The Beautiful Struggle: Too Broke To Learn (part 3)

Against all odds

Part three in a series about how being raised in poverty affects a student’s ability to go to college and graduate on time

Over the summer leading into what should have been my freshman year of college, my situation had not changed. I continued to stay with friends, watching them prepare to go off to college with the help of their parents while I struggled to barely make it by. This was a reminder of two things: the first was that my path to success would never be as well-paved as most of my peers’. The second was that I would continue to conquer any obstacles in my way, against all odds.

After building the courage to apply for college with the help of my mentor, my biggest barrier was now affordability. You must submit a FAFSA to receive the all-encompassing grant that would likely help me the most — the Pell Grant. Without my estranged parents’ tax information, I couldn’t complete the FAFSA.

I felt I was being punished for having the audacity to want to learn and the daring to want better for myself. Even worse, I started to doubt myself, and I slowly stopped communicating with my mentor.

I continued to work as a home health aide and took a second job. I worked as many shifts as possible to save money in hopes of returning to school and to forget my feelings of inadequacy. I felt like the loneliest soul on earth.

At my loneliest place, I met the man who would help me refocus and see my potential. He helped me apply to Santa Monica Community College, a nine-hour drive from the Bay Area. He knew not only of my goal to attend college, but also all of the challenges I had been presented. He was determined to help me succeed, even if it meant the end of our relationship.

His love and support influenced me to do something that I never thought I’d have the strength to do: move to Houston, Texas, and try to start a new life there. In Houston, I got a job as a tax preparer and volunteered my time at the local library. But I wasn’t working toward my true goals, and I felt unfulfilled.

I knew there was a slim chance of success for me in life without a college education, so I worked full-time to save enough money for community college courses.

Although I could not afford to attend classes, I wanted to be prepared to start as soon as I had saved enough. I picked up a Houston Community College catalogue and rode the city bus to the Northside campus closest to me. I highlighted the courses I planned to take, then walked through campus searching for the classrooms the courses would be held in.

I felt prepared until I learned I was pregnant.

I began to question my decision to go back to school. I thought there was no way I could work, raise a child, and attend classes.

But how could I teach my child to value education when I was using his existence as an excuse not to obtain mine? How could I raise a child to stand tall in front of any obstacles when I had let them stop me? I made the decision to continue to pursue my education not just for myself, but for my son’s future.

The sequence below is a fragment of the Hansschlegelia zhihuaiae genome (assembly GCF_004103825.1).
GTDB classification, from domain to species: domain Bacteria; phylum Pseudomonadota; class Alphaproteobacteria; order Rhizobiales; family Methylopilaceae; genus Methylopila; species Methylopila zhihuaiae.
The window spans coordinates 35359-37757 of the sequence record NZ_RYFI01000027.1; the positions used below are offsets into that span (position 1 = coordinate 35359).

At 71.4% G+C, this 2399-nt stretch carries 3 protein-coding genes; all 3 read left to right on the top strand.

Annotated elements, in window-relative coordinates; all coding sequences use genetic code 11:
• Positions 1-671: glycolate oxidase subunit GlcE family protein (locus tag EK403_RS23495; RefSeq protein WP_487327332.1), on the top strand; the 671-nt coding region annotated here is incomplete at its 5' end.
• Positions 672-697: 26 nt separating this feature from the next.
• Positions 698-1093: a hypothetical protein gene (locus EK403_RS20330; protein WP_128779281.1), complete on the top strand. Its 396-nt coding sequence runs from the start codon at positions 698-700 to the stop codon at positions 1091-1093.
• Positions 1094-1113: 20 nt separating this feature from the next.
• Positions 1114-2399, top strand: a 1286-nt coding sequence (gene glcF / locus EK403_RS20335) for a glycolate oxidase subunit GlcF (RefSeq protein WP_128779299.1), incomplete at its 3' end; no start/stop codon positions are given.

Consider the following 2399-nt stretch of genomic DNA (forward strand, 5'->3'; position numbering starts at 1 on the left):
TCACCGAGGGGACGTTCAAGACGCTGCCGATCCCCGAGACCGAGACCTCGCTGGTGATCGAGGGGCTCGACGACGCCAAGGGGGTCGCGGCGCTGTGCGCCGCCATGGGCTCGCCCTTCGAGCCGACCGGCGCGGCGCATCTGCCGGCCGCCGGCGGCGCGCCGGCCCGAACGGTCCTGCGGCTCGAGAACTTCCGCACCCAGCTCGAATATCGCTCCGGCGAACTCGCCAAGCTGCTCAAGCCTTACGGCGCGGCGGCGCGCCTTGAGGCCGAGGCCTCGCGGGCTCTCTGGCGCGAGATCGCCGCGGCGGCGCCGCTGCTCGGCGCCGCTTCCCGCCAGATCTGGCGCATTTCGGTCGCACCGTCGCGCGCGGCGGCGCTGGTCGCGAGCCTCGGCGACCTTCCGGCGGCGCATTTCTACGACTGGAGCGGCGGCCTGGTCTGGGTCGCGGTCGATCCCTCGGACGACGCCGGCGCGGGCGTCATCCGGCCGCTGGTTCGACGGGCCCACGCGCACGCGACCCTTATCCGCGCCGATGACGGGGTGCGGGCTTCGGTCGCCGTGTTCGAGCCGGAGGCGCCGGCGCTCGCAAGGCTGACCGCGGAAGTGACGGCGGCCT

I returned to the financial aid department at HCC to see if there were any scholarships that wouldn’t require my parents’ information. I found out I could provide my own tax documentation because my pregnancy allowed me to be considered independent.

What I had considered a barrier ended up helping me. At five months pregnant, I completed my first semester with a 3.7 GPA.

When my son was born, I wanted to be there physically for him when he cried, when he was hungry, and when he took his first steps. Stability and security were two things that were nonexistent in my early years, and I was determined to provide them for my child.

I took a year off of school and became Mom. I loved it. We moved into a new home where my son was able to have something I never did — his own room. I even made contact with my parents again, and we worked to rebuild our relationship.

I went back to school in the fall of 2011, ready to take charge of my future. But on September 27, after finishing my first midterm, I received a text message from my little sister in California.

Three words on a tiny screen sucked the air from my lungs and I floated out of the room. “Daddy is dead!”

I was on a plane to California the next day. My mother only took a week away from her job as an elementary school lunch lady, but through her polite grins, I could see that she was hurting. She found happiness in spending time with her firstborn grandson, and she begged us to extend our stay in California.

Even during this difficult time, I hadn’t forgotten about school. I contacted HCC about my absence and was told that as long as I returned by November 7, I would be able to make up any missed class work and not have to repay financial aid. On November 4, my bags were packed for Houston. I was going to miss my mom and siblings, but it was time for me to focus on school again.

That evening, the unthinkable happened. My mother passed away in her sleep.

Six years later, I still have no words to describe the pain I felt. I did not return to Houston before HCC’s deadline. I spent three months handling the affairs of both of my parents. And at the age of 23, I became the legal guardian of my 16-year-old sister.

I didn’t forget about my educational aspirations, but my sense of urgency to return to school wavered while weeks turned into months and months turned into years. But, as with my son, I needed my sister to know that education was key to her success. I realized I couldn’t just tell them how important education was, I had to show them through my own actions.

Next post: Experience. My best teacher.